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Combination lathe, milling machines

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  • Combination lathe, milling machines

    As the owner of what is basically a small ornamental iron shop I occaisonaly have simple, basic machining needs, primarily bushings, accurately spaced holes, simple latch parts, etc. Outsourcing small lots of oddball parts is a pain in the neck. I'm curious, but leary, about the combination milling/lathe machines that are being sold. If anyone has experience with these I would appreciate comments or suggestions. Thanks

  • #2
    It took me three years to find a Emco Maximat 7 (25 years old made in Austria) in good shape for reasonable money. I am pleased with mine and it does excellent work using modern coated carbide tooling (I do not use HSS unless desparate). A quality unit is hard to find, if your part sizes are quite small look at the Taig and Sherline or others in the pages of HSM & MW. for a well made product. If you need something larger, I like the Emco Maximat 11. It is a quality Lathe with a handy little milling head. Blue Ridge Machinery is the distributor in the US for Emco machines (up to 17" I believe)

    If space or 3 phase power is available, quality used machines and tooling can be had for a little more. Check the Thomas Register (online) for dealers and tooling suppliers.

    Dave Smith


    • #3

      This may be late, but I used a Smithy for 4 years and had great results. I built several complicated projects with dead on tolerances, at least with any measuring tool I have. The drawback is that changeover time between lathe and mill is slow and will drive you nuts. You must spend a fair amount of time truing up the machine, but it is worth it.

      At less than $3,000.00 loaded it is a great value, and the customer service is great.



      • #4
        I almost purchased one of these machines but am now very glad that I did not. For only slightly more I got a lathe and a mill. Mine is a Chinese 12x36 lathe with a quick change gearbox, lever speed change, and power cross feed. I would not want to give ANY of these features up. I also purchased a mill/drill and (while it's no bridgeport) it is more flexible to use and has greater capacity. Having seperate machines has definite advantages, but any lathe is much better then no lathe! Before long you may find yourself using your machines more then you thought you would! Good luck!
        Location: North Central Texas


        • #5
          Most people I've talked to who've had a multi-purpose machine later wish they had purchased a lathe and milling machine seperately. This seems to be true also for the woodworking machines. They seem to show up in the classifed "for sale" magazines fairly regularly.



          • #6
            I purchased a Smithy Granite a few months ago and I'm satisfied with it, tho, as wade_he said, changeover is a pain in the ass, but, it's a trade-off if you don't have the room for separate units, which I would rather have. The accuracy is there as is the tooling availability. I use mine mainly making parts for radio control vehicles, cars, trucks, etc.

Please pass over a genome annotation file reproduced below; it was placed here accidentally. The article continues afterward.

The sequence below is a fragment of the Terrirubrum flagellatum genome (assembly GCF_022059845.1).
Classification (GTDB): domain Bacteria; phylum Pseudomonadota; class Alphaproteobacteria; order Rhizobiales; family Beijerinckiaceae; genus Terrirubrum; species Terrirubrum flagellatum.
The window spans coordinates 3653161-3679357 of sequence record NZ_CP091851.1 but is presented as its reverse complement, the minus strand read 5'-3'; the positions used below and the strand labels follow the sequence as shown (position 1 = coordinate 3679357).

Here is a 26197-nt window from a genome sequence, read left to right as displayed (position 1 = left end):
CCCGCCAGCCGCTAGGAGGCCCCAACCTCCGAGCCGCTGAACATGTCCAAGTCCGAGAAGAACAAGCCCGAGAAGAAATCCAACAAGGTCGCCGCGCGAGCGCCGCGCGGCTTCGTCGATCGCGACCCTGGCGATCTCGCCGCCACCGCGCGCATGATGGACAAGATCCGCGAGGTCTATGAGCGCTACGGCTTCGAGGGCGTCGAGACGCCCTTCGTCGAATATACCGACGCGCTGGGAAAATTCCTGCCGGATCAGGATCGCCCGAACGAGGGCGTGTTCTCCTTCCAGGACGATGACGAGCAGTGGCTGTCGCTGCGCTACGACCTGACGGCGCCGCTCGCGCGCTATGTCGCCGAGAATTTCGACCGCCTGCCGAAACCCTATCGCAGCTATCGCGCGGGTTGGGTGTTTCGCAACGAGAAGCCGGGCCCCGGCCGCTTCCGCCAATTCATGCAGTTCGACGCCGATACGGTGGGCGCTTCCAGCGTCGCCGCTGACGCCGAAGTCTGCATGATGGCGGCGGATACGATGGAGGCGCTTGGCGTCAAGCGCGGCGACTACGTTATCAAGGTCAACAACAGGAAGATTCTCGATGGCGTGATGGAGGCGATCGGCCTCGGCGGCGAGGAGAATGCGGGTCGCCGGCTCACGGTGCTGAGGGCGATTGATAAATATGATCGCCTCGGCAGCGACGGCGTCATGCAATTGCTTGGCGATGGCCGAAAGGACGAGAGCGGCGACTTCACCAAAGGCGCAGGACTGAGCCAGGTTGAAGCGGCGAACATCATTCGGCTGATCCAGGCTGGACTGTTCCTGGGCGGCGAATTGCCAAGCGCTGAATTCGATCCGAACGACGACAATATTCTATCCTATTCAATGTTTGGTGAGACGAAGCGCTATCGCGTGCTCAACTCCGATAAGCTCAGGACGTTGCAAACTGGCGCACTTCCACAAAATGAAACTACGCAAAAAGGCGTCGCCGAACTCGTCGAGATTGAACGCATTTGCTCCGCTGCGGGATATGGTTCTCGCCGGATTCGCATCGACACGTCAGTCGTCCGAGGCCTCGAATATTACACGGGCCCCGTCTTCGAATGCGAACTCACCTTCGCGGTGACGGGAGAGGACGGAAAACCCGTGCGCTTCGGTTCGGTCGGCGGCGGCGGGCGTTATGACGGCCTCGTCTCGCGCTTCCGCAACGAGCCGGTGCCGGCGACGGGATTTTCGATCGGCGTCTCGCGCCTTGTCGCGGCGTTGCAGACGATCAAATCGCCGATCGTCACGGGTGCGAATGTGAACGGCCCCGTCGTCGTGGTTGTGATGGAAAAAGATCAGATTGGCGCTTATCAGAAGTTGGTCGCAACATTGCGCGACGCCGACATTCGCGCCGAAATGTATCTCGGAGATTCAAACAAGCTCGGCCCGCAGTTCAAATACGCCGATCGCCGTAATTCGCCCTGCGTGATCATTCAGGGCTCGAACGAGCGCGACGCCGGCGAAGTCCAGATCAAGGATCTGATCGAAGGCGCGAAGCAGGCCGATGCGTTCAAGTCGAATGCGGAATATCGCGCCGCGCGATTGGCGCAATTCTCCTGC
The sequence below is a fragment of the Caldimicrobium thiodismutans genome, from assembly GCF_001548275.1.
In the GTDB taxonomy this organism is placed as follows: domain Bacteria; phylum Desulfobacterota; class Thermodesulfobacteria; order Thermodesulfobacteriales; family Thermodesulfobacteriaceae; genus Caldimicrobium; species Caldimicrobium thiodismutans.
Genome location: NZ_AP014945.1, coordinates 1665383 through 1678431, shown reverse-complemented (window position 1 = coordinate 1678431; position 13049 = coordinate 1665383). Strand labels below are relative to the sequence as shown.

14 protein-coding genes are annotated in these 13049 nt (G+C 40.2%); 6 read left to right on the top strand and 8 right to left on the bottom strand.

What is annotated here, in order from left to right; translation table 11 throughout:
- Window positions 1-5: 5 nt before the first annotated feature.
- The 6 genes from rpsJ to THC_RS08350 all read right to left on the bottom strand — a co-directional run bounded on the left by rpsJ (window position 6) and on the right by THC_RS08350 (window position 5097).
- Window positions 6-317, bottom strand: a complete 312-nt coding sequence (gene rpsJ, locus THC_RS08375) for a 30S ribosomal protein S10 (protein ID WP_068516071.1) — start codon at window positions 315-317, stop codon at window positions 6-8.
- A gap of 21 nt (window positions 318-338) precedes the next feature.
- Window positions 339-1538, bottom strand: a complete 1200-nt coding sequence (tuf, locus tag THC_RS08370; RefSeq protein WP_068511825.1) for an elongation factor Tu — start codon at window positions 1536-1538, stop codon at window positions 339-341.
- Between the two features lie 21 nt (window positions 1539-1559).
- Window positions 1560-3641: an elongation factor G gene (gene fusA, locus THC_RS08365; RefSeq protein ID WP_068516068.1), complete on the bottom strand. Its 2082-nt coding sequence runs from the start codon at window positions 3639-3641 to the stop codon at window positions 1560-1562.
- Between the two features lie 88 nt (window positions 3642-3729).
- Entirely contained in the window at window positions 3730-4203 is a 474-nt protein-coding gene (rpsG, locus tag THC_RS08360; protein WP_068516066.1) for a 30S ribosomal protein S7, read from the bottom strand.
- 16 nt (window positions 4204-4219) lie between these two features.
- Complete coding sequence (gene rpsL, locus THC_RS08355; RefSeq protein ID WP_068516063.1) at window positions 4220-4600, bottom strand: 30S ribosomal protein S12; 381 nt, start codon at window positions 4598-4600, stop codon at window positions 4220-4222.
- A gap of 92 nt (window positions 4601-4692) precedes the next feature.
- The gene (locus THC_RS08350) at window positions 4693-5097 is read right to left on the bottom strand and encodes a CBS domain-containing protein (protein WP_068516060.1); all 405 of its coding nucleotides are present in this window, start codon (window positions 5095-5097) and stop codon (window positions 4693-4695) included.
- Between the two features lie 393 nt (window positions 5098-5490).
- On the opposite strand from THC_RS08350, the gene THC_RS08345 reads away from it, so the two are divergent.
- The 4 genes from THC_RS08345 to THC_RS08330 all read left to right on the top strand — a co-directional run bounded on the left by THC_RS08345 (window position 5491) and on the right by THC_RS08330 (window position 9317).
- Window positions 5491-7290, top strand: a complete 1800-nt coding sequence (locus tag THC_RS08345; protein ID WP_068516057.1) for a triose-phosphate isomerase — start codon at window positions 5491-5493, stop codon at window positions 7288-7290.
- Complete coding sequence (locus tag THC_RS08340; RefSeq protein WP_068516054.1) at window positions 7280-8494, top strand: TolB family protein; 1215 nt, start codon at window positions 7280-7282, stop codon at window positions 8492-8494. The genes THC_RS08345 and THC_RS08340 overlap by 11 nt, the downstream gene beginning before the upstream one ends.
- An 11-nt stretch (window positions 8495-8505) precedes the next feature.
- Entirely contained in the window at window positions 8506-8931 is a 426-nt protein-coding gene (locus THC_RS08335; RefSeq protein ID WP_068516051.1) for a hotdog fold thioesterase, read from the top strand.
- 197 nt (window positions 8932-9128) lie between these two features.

There are some combo units out there that...are less than desirable and tuff to get parts for. If you choose to go this way, go with a well known company.


            • #7
              Sounds like you could probably get started with a mill/drill. I think a mill/drill, even the $799 variety from HF (what I have), is a very useful machine to have. It will require a few accessories, but then so would any machine tool. It's not clear about how much of lathe you may need. Heck, if it's just bushings and small stuff you might be able to get by just fine with a 7 x 10 lathe for $300. People do amazing things with those lathes. If you need something bigger, perhaps a 9 x 20 may be more suitable, however, they may require more initial setup.

              I am sure that Thrud has a nice shop what with his Maximat 7, although, I don't think I would like to spend 3 years looking for the perfect machine.

              Yup, give me that good ole made in the People's Republic of China iron. Especially for the price.


              • #8
                I have a Homier 7x12 lathe that I'm very happy with. Wish I had something like a Rockwell or a South Bend with at least 2 feet between centers, just 'cause I'd like to be able to do larger work. But it was what I could afford at the time. I don't need a bigger lathe, just like to have one.
                The Homier mini mill drill looks pretty good to me at $399.00. Can't afford it though. Someday, I'll get to build a Gingery metal shaper and mill. I've even redesigned the lathe bed pattern so that I can build the Gingery lathe with 2 or 3 feet between centers. Ahh, someday.


                • #9
                  I second the approval of the Homier, although it is a bit small. Works very well for the price. With that and a drill press, I can do quite a bit. A milling machine is on the list, but I get by without it fairly well.

                  [This message has been edited by INTP (edited 12-08-2002).]
                  The early worm gets eaten.